At a three- day workshop titled 'Governance, Institutions and Resource Use on Small Island Developing States, held at the University of Waterloo on October 23rd- 25th 2017, UN Environment had the opportunity to share the Caribbean resource management experience.
The workshop, sponsored by the Water Institute located at the University of Waterloo, aimed at understanding how governance and various institutional frameworks affected the flow of resources such as water in Caribbean Small Island Developing States (SIDS).
The participants additionally investigated sustainability issues of Caribbean SIDS in light of the risk of extreme weather events as well as the impacts of hurricanes on economic sectors such as tourism and agriculture. They also sought to examine several approaches towards resource mobilization and the direction countries could take in order to 'build back better' post-disaster.
The discussions informed the development of a working paper which examines water resources management, energy sustainability , restoration of housing stock, food sustainability as well as other social-ecological factors.
CTCN Strengthens Work with the Caribbean
The Climate Technology Centre and Network (CTCN) hosted its second Caribbean regional forum at the Jamaica Pegasus Hotel, in Kingston Jamaica on August 24th and 25th 2017.
32 delegates from Caribbean countries and other local and regional agencies such as the Organisation of Eastern Caribbean States (OECS), UN Environment (UNEP), the Planning Institute of Jamaica (PIOJ), SIDS DOCK, Green Climate Fund, the Inter-American Development Bank (IADB), Wigton Wind Farm, an agency of the Ministry of Science, Energy and Technology (MSET), and Smith Warner International heard updates from the various Caribbean countries regarding their progress with implementing climate/environmental programmes and technologies.
In addition, the countries reviewed their climate technology priorities, explored opportunities, both technological and financial, which they could use to implement the convention, future collaborations with the CTCN and the Green Climate Fund, and linkages to other financial institutions which could be used to support climate change technology.
The countries also had an opportunity to recommend future support necessary from the Climate Technology Centre and Network.
uN Environment Helps Caribbean Countries Rebuild after Devastating Hurricanes
Following the devastating impacts of Hurricanes Irma, Jose and Maria on several of our member states, a combined UN Environment/ OCHA team was deployed to assess the state of the countries especially in light of environmental impacts and disaster waste management.
Dan Stohart, Regional Coordinator for the Disasters and Conflicts Sub-programmes at the UN Environment Regional Office for Latin America and the Caribbean reflects on the rebuilding process in Dominica and UN Environment’s involvement.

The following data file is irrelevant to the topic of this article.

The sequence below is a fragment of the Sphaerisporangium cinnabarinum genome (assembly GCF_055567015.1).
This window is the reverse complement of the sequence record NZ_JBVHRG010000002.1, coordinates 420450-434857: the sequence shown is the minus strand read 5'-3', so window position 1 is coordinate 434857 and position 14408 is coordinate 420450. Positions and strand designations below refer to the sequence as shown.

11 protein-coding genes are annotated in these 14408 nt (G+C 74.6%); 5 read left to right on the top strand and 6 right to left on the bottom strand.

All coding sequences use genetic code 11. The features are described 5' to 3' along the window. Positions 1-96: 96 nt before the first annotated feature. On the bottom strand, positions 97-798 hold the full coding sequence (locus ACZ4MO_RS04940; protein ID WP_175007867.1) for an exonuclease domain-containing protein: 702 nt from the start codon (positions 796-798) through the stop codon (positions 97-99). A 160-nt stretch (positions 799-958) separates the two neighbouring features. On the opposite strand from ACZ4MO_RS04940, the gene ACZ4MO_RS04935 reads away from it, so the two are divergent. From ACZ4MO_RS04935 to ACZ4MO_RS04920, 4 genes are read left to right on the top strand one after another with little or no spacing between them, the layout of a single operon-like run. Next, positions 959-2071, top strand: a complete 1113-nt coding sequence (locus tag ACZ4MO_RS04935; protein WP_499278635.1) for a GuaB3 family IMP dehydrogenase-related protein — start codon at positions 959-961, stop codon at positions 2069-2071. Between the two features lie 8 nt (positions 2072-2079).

UN Environment hosts First High Level Forum For Ministers With Responsibility For Waste
The First High-level Forum of Caribbean Ministers with responsibility for Waste Management was held on October 19-20, 2017 during the 26th Annual Conference of the Caribbean Water and Wastewater Association (CWWA).
Approximately 35 persons including representatives from the Caribbean Water and Wastewater Association, Inter-American Development Bank (IDB) and the government of the Republic of Guyana met to discuss key waste management issues with a special focus on disaster waste management.
The meeting heard from a panel of regional experts and looked at some of the current concerns related to hurricane debris. Sessions also dealt with plastic waste, financing mechanisms for integrated waste management, and featured a discussion around the Caribbean Action Plan for Waste Management. Finally, the Forum made recommendations to be presented to the Third United Nations Environment Assembly.
The High-Level forum delivers on a recommendation from the Waste Management Conference held in July 2017 to involve ministers in discussions related to Waste Management Action Plans.
UN Environment Lends Support to 13th High Level Forum of Caribbean Ministers with responsibility for Water
Regional government ministers with responsibility for water met at the 26th Annual Conference and Exhibition of the Caribbean Water and Wastewater Association (CWWA) to discuss governance (including wastewater and water operator partnership issues), the building of climate resilience in the water sector, preparation for the 8th World Water Forum and overall management of water in the Caribbean.
The meeting presented an opportunity for representatives at the 13th High-Level Forum of Caribbean Ministers to address policy and strategic matters with donors, technical assistance agencies and the development banks
The Minister from Dominica shared challenges and the devastation experienced from Hurricane Maria and called on the conference for support to rebuild the water sector.
The conference also offered an excellent opportunity to frame these challenges in a manner that would stimulate action to urgently address them. The wide variety of stakeholders present at the event provided a unique platform for discussion, strategizing and most importantly finding solutions to the problems faced by the water sector in the region.
The meeting was of particular significance given extreme weather events experienced in the region. Recent hurricanes in many countries have had severe impacts on several economic sectors such as agriculture, tourism, and the domestic situation.
As water resources management in the Caribbean has always posed many challenges including poor distribution, ageing infrastructure, high leakage rate and the inability of water utility companies to be financially sustainable, among many others, the meeting sought to find collective solutions. Climate change and climate variability have compounded these challenges.
The High Level Forum on Water attracted agencies such as the Inter-American Development Bank (IDB), the Caribbean Development Bank (CDB), United Nations Environment (UNEP) and the Pan American Health Organisation (PAHO).
UN Environment Supports the Caribbean Water & Wastewater Associations' 26th Annual Conference
UN Environment Joins Jamaica for International Coastal Clean-Up Day
On September 16, 2017, UN Environment and members of the UN Jamaica Team joined scores of Jamaicans at the Palisadoes strip, Port Royal for International Coastal Clean-up Day.
In a joint statement from the UN Environment Caribbean Sub-Regional Office and the Caribbean Environment Programme; Head of the Sub-Regional Office, Vincent Sweeney and Coordinator of the Caribbean Environment Programme, Lorna Inniss highlighted the roles that activities such as the clean-up contribute to achieving the sustainable development goals as well as the benefits to the economy, health, natural beauty and biodiversity of Caribbean countries.